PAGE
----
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My goal is to configure a "closed/black box" Linux in which systemd is used, but it is simply impossible to have any sort of interactive login.

I'm not talking abut just switching off certain config options to turn off interactive login, I'm wanting to know if there is a way to make the system simply impossible to log in to under any circumstances because there is not software on the machine that allows login.

Is that possible?

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As a StackExchange question and with as little detail as this has: no. It is most likely not possible to do that as a configuration step.

There are a small number of critical links you could remove, but not cleanly.

Generally you don't remove all interactive shell interpreters, because you need one to run shell scripts. The systemd project aims to boot without them, and it enables a lot of system software to do so as well, but it's still hard to say that you'll never want to run a shell script. E.g. rpm and dpkg use shell to run package install actions.

login (and sulogin) are part of a single package called util-linux. Generally you don't remove this package. For example util-linux is also the package that provides the mount program, which is a dependency of systemd PID 1. So you would have to break (remove) parts of an installed package. This is usually avoided, for example that damage will be repaired if you ever upgrade the package, it will show up as warnings if you ever want to verify package checksums, etc.

By these definitions, you would have to remove systemd/system/debug-shell.service as well. This file also, is not a configuration file that is designed to be modified or removed, and it is part of the systemd package.

Not running the software that allows login would be the standard way to achieve this. It is fairly clean and effective. Another standard technique is not to create any user with an unlocked password and (or) valid login shell. If I was feeling paranoid I would do the latter. (And the former would naturally follow, for cleanliness and reducing "attack surface", as much as for redundancy).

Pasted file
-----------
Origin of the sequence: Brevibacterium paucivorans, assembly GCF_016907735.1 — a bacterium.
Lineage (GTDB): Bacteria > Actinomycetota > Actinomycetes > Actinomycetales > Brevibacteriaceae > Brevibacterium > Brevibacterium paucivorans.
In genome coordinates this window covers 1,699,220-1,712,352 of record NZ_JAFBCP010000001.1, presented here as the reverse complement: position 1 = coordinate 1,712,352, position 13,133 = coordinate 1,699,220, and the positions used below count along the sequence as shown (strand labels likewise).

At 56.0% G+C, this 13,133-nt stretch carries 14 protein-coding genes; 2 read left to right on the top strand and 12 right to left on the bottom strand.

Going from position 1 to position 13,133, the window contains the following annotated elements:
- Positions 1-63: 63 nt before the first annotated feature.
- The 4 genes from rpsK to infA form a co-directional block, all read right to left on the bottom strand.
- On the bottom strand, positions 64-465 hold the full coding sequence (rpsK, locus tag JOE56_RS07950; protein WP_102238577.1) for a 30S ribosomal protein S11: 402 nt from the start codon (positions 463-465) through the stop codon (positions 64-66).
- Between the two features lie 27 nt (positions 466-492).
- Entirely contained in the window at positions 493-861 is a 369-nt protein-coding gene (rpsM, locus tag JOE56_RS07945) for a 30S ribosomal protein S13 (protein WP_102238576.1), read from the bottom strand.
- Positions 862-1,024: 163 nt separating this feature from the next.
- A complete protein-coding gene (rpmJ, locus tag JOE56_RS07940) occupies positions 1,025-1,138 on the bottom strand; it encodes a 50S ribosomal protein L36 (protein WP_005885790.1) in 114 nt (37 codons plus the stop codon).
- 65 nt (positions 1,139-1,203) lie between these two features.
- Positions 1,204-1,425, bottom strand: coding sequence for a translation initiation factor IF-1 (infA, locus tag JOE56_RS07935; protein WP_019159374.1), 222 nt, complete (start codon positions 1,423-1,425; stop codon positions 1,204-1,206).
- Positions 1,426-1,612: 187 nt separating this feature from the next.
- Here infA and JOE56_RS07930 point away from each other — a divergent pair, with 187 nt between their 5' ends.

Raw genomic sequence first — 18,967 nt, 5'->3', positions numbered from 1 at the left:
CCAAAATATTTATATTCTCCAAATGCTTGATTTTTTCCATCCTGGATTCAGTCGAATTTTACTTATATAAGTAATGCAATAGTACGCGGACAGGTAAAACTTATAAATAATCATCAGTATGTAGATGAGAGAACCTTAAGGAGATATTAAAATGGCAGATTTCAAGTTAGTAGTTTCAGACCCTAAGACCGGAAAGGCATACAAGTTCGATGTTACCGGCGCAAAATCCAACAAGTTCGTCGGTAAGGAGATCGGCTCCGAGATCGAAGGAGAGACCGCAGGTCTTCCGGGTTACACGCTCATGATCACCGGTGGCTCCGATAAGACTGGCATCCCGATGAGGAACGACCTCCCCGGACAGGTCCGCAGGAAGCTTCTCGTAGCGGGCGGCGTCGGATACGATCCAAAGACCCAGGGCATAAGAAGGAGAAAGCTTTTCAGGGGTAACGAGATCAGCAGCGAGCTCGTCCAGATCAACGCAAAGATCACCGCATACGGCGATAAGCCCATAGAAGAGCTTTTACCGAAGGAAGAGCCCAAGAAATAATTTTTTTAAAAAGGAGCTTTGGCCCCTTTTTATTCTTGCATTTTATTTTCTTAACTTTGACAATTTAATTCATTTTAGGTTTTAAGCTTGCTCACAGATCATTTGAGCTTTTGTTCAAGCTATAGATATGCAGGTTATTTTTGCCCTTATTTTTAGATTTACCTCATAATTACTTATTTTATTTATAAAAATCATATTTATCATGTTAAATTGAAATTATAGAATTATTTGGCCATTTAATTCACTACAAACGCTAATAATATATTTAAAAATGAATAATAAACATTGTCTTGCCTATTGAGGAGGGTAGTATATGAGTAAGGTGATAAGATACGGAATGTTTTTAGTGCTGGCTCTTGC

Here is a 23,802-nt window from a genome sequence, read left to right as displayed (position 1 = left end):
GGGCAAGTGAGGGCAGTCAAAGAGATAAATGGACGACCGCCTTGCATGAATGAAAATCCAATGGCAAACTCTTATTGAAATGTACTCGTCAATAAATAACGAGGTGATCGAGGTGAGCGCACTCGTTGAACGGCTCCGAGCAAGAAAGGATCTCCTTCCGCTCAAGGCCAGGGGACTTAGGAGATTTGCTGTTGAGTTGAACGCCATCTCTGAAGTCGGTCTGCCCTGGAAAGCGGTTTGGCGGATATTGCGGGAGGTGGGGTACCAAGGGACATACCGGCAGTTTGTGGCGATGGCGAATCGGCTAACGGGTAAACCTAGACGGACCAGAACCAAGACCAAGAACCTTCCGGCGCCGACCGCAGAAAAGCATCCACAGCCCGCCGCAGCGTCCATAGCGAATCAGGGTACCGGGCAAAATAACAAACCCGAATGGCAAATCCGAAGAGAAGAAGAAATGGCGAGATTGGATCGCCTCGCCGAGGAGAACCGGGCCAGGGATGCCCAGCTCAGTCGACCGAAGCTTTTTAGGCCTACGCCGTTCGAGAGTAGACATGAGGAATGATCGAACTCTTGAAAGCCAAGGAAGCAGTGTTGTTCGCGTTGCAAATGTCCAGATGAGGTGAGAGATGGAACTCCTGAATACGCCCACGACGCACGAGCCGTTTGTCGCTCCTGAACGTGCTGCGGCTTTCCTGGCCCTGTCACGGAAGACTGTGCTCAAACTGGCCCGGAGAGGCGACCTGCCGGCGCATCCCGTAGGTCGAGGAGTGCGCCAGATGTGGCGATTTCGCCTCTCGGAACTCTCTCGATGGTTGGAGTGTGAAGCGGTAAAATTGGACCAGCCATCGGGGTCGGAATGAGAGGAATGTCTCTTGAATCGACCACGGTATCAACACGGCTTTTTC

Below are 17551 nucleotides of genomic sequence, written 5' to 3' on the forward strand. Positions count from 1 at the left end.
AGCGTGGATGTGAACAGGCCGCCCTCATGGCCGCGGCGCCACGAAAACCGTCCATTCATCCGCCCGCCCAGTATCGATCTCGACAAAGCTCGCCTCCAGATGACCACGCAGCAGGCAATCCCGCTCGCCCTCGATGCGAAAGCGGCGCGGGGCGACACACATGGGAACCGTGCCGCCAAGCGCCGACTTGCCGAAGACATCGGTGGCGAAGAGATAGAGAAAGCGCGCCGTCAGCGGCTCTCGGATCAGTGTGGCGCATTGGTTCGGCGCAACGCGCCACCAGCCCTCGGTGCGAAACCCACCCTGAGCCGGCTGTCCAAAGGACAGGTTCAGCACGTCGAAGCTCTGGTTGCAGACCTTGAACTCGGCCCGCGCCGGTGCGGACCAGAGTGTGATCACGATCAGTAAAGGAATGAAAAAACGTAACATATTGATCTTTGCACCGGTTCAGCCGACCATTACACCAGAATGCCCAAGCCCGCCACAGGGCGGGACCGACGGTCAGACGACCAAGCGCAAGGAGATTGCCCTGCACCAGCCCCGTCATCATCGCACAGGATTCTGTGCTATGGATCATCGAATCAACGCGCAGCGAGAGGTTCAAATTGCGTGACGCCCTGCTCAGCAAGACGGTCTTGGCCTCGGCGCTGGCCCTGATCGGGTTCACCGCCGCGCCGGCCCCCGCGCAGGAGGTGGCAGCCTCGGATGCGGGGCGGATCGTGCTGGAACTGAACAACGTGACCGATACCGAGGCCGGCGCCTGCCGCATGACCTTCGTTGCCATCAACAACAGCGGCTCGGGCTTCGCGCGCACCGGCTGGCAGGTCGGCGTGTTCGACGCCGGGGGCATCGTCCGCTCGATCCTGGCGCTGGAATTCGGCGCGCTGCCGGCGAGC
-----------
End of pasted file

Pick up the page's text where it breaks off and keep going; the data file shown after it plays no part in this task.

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    The problem with convincing people that no software exists on a machine that could provide the capability to gain an interactive shell on a terminal is that, given /bin/sh, systemd on its own can provide such a capability, by dint of a service unit that attaches to a terminal and then ExecStart=/bin/sh. – JdeBP Oct 1 '18 at 23:20
  • @JdeBP I would boil down the hypothetical case to sh </dev/ttyN >/dev/ttyN 2>&1. But it's a good point considering that debug-shell.service exists. – sourcejedi Oct 2 '18 at 7:56
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You can disable the getty services getty@.service. You can disable sshd. You can disable other services that you have that might provide logins.

You can set the password field of every user in /etc/shadow to *, so that there is no valid password even if there is a service that allows logins.

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    As mentioned in the question, I'm interested in knowing not so much how to disable login, but to completely make login impossible because the required software to login is not on the system. – Duke Dougal Oct 1 '18 at 21:22
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    You can remove sshd. You can also remove getty. – RalfFriedl Oct 1 '18 at 21:27

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